Recently, I’ve been thinking a lot about research methods. The next step of my PhD program is writing a dissertation proposal — so in a nut shell, I need to decide what questions I’m asking and what methods I’ll use to answer them.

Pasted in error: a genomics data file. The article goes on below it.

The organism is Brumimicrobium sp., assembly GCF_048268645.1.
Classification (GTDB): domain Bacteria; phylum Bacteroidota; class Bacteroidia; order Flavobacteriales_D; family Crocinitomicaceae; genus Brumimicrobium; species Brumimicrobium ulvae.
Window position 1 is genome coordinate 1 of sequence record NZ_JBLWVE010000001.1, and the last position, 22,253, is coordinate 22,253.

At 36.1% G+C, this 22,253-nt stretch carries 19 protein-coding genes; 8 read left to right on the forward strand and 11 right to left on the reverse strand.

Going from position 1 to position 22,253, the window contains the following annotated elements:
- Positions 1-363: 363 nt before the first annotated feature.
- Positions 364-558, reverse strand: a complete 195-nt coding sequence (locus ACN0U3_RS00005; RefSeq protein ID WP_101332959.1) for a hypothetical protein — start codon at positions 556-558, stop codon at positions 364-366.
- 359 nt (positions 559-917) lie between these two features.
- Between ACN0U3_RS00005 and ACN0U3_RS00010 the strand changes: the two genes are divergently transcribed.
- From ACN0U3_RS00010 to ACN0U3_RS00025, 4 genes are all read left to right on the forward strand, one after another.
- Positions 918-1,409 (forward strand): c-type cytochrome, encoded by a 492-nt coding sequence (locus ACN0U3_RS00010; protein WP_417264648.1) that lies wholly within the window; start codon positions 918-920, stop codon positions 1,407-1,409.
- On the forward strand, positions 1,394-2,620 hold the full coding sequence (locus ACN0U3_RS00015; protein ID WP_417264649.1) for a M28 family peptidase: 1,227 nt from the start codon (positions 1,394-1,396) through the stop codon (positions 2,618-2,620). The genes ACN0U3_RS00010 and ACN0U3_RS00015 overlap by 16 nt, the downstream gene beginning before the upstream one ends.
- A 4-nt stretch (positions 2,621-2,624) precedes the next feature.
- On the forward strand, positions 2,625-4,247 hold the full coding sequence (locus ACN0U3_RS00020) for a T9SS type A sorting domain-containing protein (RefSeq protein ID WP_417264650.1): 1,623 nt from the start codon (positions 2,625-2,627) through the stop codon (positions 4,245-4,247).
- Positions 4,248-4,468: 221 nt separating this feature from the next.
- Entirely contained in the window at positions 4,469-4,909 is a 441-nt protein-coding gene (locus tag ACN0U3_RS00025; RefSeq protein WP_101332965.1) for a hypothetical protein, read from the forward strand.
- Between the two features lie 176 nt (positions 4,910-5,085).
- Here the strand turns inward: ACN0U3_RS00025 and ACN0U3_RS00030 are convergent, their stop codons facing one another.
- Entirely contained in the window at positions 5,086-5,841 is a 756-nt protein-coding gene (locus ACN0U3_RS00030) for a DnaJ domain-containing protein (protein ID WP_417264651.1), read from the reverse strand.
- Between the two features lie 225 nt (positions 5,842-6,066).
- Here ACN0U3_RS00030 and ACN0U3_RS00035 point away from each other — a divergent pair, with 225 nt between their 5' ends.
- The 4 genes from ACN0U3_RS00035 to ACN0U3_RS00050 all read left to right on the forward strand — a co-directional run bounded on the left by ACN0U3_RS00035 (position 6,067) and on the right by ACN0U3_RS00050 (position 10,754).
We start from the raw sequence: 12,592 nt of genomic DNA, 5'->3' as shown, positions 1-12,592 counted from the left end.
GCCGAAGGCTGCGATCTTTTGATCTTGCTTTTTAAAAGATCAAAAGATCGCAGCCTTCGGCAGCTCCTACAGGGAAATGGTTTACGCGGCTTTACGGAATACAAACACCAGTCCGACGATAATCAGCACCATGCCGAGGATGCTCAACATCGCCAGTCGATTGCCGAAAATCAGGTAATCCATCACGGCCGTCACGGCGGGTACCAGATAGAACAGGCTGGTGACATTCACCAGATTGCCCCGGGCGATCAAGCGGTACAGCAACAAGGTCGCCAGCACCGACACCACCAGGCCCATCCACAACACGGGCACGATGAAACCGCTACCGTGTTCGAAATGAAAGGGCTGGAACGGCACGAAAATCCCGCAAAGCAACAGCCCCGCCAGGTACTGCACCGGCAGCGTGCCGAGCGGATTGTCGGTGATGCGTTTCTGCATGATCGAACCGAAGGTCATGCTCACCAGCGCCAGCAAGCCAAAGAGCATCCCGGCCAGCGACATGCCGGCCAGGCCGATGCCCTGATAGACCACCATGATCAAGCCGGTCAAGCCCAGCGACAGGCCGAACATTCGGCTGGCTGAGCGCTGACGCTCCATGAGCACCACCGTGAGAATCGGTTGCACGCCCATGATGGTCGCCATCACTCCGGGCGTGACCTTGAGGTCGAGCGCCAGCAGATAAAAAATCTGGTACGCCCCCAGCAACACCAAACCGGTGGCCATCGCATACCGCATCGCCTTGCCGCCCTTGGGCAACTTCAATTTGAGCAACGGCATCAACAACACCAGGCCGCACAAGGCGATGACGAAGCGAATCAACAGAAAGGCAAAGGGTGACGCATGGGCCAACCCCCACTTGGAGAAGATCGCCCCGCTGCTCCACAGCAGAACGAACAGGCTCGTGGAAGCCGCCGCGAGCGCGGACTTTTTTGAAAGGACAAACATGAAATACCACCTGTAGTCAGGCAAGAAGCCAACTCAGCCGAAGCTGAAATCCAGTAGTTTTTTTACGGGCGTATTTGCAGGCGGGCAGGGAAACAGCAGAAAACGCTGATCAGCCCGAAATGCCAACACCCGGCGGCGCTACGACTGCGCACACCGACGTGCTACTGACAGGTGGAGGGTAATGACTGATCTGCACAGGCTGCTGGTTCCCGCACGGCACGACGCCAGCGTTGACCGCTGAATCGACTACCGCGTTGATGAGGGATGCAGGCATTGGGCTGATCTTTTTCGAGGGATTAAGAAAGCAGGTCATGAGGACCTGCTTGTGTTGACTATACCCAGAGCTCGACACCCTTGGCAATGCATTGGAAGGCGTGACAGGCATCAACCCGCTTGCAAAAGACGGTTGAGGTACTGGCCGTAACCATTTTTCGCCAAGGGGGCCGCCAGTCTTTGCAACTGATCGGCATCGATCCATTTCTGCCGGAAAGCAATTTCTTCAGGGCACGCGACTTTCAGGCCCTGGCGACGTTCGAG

In general, people usually talk about two data sources for language description: elicitation and texts. Elicitation includes asking for translations of words or sentences — “How do you say X in your language?”. Sometimes the researcher will construct a sentence and ask if it’s grammatical, and sometimes people elicit words and sentences using pictures rather than a verbal prompt, but elicitation always means you’re directly asking for a piece of linguistic information. When we say text, on the other hand, we mean a more natural type of speech — for example someone telling a story, or explaining how to do a particular task. A text could be written or spoken; regardless, linguists then search the text for examples of a particular phenomenon and analyze it’s use.[...read more]